The UK’s Ambassador to the WTO and UN in Geneva, Simon Manley, delivered this statement at the WTO Trade Policy Review of China on October 20, 2021.
By Simon Manley
As others have said, it is now 20 years since China joined the World Trade Organization (WTO) and the global trading landscape has been transformed during that period. And as others have noted, China’s share of global trade has jumped from approximately 8.5 percent to almost 11 percent in the decade to 2019 and is expected to increase yet further to 12 percent by 2030. That increase in trade has of course been a major contributor to China’s growth and has helped lift millions out of poverty. I would like to congratulate China on behalf of the United Kingdom for that significant achievement.
All of this is possible because we have an open, rules-based, transparent, and non-discriminatory global trading system. We look – like others – to China to play a full and responsible role upholding this arrangement, including by agreeing to take up commitments which are commensurate with its level of development and economic capability. So in the context of the fisheries subsidies negotiations – which others have referred to – we have heard China say that it does not intend to take up wide-ranging Special and Differential Treatment. We very much welcome that direction of travel and we look forward to seeing how that commitment is made concrete through the negotiations and indeed wider discussions here at the WTO.
We recognise the recent progress China has made to open its markets to international trade and investment. We welcome China’s engagement with plurilateral initiatives such as the JSI on investment facilitation, E-Commerce and domestic regulation, as well as the Trade and Health Initiative, the Informal Dialogue on Plastics Pollution and Environmentally Sustainable Plastics – all good initiatives. The changes made by China to reform and liberalise will – in our view – benefit both the WTO membership and Chinese citizens alike. And they also support China’s own economic development.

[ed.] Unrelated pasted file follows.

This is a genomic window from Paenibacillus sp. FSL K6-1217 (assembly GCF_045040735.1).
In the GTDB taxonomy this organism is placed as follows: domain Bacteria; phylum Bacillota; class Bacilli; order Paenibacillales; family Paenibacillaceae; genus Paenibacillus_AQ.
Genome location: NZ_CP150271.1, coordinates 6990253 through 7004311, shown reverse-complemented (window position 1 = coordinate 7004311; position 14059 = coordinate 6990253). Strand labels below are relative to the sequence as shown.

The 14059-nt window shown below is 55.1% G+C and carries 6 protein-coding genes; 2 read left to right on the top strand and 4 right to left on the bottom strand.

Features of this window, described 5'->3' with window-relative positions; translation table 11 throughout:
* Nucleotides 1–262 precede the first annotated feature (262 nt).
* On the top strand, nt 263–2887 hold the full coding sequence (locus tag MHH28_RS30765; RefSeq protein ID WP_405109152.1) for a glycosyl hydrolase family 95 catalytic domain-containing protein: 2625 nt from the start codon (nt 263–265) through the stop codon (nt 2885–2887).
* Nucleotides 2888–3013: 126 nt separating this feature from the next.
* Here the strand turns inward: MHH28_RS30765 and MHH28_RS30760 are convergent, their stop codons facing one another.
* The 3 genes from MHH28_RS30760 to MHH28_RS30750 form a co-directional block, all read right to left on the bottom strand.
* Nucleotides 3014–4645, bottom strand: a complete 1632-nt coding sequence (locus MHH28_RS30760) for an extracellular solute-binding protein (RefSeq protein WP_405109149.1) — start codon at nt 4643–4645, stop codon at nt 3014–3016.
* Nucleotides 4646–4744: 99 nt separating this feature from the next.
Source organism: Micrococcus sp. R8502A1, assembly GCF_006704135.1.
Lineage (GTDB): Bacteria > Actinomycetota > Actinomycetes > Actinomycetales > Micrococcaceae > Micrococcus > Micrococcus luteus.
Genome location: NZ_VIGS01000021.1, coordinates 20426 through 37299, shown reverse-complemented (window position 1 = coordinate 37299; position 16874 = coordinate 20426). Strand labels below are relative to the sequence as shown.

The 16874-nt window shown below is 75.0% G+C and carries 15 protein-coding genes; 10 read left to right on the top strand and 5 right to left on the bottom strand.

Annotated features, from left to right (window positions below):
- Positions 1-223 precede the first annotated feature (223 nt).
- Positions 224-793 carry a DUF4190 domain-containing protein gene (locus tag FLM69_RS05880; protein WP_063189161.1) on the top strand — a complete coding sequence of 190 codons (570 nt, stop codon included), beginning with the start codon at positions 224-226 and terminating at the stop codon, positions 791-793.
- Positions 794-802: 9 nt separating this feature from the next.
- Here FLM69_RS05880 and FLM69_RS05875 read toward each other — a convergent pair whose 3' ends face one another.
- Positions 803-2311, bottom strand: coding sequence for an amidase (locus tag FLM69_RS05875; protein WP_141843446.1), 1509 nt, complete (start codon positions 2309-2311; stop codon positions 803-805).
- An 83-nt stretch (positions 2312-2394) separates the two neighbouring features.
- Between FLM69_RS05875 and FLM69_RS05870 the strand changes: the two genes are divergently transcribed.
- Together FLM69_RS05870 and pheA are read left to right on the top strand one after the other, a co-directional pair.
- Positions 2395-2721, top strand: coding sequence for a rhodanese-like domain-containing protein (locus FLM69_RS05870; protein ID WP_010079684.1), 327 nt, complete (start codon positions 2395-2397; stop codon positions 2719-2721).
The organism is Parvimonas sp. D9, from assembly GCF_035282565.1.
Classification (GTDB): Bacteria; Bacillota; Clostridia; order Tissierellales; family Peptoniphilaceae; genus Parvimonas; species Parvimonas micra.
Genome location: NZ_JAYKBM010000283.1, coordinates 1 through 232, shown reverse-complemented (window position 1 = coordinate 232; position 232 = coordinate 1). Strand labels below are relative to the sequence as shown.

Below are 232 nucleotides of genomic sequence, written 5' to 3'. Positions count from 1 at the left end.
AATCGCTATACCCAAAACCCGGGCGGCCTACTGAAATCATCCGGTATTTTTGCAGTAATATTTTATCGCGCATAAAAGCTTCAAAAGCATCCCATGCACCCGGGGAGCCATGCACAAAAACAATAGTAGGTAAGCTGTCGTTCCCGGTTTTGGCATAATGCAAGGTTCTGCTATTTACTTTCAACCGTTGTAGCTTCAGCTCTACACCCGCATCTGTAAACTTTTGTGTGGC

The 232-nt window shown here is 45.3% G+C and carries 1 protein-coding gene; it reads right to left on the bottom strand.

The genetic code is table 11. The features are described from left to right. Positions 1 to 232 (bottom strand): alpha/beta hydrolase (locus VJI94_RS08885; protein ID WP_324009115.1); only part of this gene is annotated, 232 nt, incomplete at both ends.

The success of that economic development means China has reached a point where the pace, scale and implementation of its market opening needs to accelerate. This will give more meaning to China’s own calls for an open, rules-based, transparent, and non-discriminatory trading system.
Madam chair – if I may – I would now like to highlight several areas which we believe require China’s attention and action.
First, Chinese firms continue to enjoy much higher levels of access in overseas markets than their foreign counterparts enjoy within China. This lack of reciprocity is accompanied by a growing perception of unfairness amongst many WTO members which should be a concern to China too.
The challenge is not merely one of formal market access. Despite improvements in detection and seizure of infringing goods, counterfeits – for example – continue to be produced and exported at high levels. Foreign businesses continue to report significant concerns relating to equal treatment with local companies, inconsistent application of regulations, subjective licensing regimes, opaque phytosanitary requirements, hidden subsidies, and restricted public procurement.